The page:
The Rattle-Rat

The Rattle-Rat by Janwillem van de Wetering Read Free Book Online

Book: The Rattle-Rat by Janwillem van de Wetering Read Free Book Online
Authors: Janwillem van de Wetering
    "The other way round," he mumbled sadly. His best men were enjoying themselves in Ding...Dingjum. And bothering the widow. He got up and wandered over to his desk, looking for an article in the Police Gazette. "Instructions for Superior Officers." He read the relevant passage. Make sure your temperament, skills, interest, and competency fill the job. Wasn't he supposed to be good at interviewing old ladies? So why wasn't he interrogating Mrs. Scherjoen?
    His leg glowed and hurt. He rubbed the painful spot, not too hard, for that would increase the trouble. Suppose he went home and immersed his painful body in hot water spiced 37 with herbs? He might as well; maybe this wasn't a day for work.
    He limped to the corridor. The uniformed girls in the computer room looked up. "Sir," they said. "Ladies," the commissaris said. He was given a chair. He thought. The policewomen waited.
    "Douwe Scherjoen," the commissaris said.
    "Adjutant Grijpstra asked us to check him out, sir," a constable first-class said. "There's nothing on Scherjoen."
    "How good is your computer?" the commissaris asked.
    "Our computer," the constable first-class said, "knows everything."
    "So what would the computer tell us if you activated it with the key words 'Friesland' and 'crime'?"
    'Too much, sir. It would tell us about all the wrongdoings of all the Frisians, it would go on forever."
    "And what if you limited it to Frisian crime in Amsterdam?"
    "It would still go on and on."
    "Let's see," the commissaris said.
    The constable first-class typed in the two words. The commissaris watched the screen. A small green square trembled.
    "Well?" the commissaris asked.
    "The computer is searching, sir. It will tell us about its findings any minute now, at incredible speed."
    The little green square trembled.
    "Well?" the commissaris asked.
    The constable first-class pressed a few buttons.
    "It's broken," a constable said. The constable first-class stared at the girl. "Down," the girl said nervously. "That's what I meant. Honestly. The computer is down."
    "Not broken?" the commissaris asked.
    "Just down," the constable first-class said. "It'll be up in a second, it just fell down a little."
    "When will it be up again?"
    "It could take a while," the constable first-class said. "This does happen now and then. I'll phone and the supplier will send an engineer. He may be busy for an hour or longer— it does take longer once in a while. Maybe the terminal is down too, then we'll have to wait a little while longer."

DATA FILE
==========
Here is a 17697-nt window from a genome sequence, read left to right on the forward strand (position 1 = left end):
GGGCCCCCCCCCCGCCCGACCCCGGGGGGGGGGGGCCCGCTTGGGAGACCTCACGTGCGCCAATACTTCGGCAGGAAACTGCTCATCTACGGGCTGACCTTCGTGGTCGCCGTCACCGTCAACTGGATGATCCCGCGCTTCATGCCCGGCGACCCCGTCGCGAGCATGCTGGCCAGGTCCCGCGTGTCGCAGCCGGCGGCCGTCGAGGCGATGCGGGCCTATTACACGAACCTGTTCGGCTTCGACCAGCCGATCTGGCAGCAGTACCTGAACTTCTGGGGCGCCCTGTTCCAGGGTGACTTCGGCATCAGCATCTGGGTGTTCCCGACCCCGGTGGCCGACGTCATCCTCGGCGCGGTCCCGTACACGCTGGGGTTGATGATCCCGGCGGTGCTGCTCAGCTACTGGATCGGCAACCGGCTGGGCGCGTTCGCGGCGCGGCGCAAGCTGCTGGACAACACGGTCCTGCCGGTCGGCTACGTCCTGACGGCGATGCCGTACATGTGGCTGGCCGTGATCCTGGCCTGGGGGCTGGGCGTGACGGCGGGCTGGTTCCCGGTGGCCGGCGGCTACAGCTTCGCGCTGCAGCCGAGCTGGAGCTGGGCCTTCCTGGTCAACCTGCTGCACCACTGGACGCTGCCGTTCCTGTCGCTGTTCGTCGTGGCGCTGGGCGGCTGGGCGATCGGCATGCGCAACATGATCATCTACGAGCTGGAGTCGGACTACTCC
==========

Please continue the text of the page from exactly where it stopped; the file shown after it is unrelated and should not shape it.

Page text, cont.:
The commissaris was back in the corridor. He used a wall phone. "Can you find me that Frisian detective, what's his name now? Fokkema, maybe?"
    "He's in Spain sir, on holiday, with sick leave added. Detective Fokkema may be away for a while."
    "Any other personnel of Frisian origin around?"
    "I wouldn't know, sir, did you try the computer?"
    The commissaris was back in his room. He thought. Frisian. Frisian what? By happenstance a Frisian cop sees something, and a Frisian park official sees something too?
    He picked up the phone.
    "Please, dear, Constable First-Class Algra of the Red District Station, and afterward I'd like to speak to Chief Wiarda of Municipal Parks."
    His secretary couldn't find either party; Algra had gone off somewhere and Wiarda hadn't yet returned.
    They won't know anything either, the commissaris thought; he thought a little further. Frisian convicts, locked up in jail somewhere? Who could locate Frisian convicts? The computer? Hurriedly he changed thoughts. The new thoughts were pushed back by something else again, burped up from memory. "Jelle Troelstra," his memory kept repeating.
    "Who?" the commissaris asked.
    "You know," his memory insisted.
    "I don't."
    "SS?" his memory asked.
    Right, the commissaris thought, for now he did remember. A limping SS man at large. In 1945, that was a long time back now. Troelstra had fought on the Eastern Front, had been released from duty because of serious wounds, had returned to Friesland

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